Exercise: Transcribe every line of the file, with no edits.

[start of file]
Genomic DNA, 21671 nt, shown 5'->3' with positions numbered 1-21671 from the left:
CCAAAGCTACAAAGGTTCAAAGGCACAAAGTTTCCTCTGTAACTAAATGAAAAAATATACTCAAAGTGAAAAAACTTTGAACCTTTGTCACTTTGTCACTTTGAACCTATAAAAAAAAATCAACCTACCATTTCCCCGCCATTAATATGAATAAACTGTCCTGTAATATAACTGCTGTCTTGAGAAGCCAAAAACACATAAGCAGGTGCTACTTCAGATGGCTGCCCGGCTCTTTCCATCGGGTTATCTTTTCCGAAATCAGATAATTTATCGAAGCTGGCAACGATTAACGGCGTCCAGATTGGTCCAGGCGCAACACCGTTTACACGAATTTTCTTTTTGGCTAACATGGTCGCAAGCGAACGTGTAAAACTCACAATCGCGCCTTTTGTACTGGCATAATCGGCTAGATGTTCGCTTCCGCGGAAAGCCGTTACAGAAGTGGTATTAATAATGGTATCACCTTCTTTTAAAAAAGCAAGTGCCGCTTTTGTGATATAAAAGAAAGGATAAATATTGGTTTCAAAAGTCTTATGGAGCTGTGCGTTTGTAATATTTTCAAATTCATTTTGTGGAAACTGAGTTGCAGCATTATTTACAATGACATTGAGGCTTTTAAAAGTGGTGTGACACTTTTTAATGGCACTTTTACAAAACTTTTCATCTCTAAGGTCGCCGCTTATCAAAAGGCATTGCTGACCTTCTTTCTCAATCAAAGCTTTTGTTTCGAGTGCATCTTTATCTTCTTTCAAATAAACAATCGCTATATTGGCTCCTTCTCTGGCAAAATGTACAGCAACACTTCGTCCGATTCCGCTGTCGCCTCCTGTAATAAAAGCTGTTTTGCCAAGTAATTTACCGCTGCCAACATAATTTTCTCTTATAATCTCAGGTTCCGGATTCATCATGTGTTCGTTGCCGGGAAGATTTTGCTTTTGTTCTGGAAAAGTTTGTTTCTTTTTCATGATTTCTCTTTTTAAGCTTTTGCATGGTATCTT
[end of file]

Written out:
Genomic DNA, 21671 nt, shown 5'->3' with positions numbered 1-21671 from the left:
CCAAAGCTACAAAGGTTCAAAGGCACAAAGTTTCCTCTGTAACTAAATGAAAAAATATACTCAAAGTGAAAAAACTTTGAACCTTTGTCACTTTGTCACTTTGAACCTATAAAAAAAAATCAACCTACCATTTCCCCGCCATTAATATGAATAAACTGTCCTGTAATATAACTGCTGTCTTGAGAAGCCAAAAACACATAAGCAGGTGCTACTTCAGATGGCTGCCCGGCTCTTTCCATCGGGTTATCTTTTCCGAAATCAGATAATTTATCGAAGCTGGCAACGATTAACGGCGTCCAGATTGGTCCAGGCGCAACACCGTTTACACGAATTTTCTTTTTGGCTAACATGGTCGCAAGCGAACGTGTAAAACTCACAATCGCGCCTTTTGTACTGGCATAATCGGCTAGATGTTCGCTTCCGCGGAAAGCCGTTACAGAAGTGGTATTAATAATGGTATCACCTTCTTTTAAAAAAGCAAGTGCCGCTTTTGTGATATAAAAGAAAGGATAAATATTGGTTTCAAAAGTCTTATGGAGCTGTGCGTTTGTAATATTTTCAAATTCATTTTGTGGAAACTGAGTTGCAGCATTATTTACAATGACATTGAGGCTTTTAAAAGTGGTGTGACACTTTTTAATGGCACTTTTACAAAACTTTTCATCTCTAAGGTCGCCGCTTATCAAAAGGCATTGCTGACCTTCTTTCTCAATCAAAGCTTTTGTTTCGAGTGCATCTTTATCTTCTTTCAAATAAACAATCGCTATATTGGCTCCTTCTCTGGCAAAATGTACAGCAACACTTCGTCCGATTCCGCTGTCGCCTCCTGTAATAAAAGCTGTTTTGCCAAGTAATTTACCGCTGCCAACATAATTTTCTCTTATAATCTCAGGTTCCGGATTCATCATGTGTTCGTTGCCGGGAAGATTTTGCTTTTGTTCTGGAAAAGTTTGTTTCTTTTTCATGATTTCTCTTTTTAAGCTTTTGCATGGTATCTT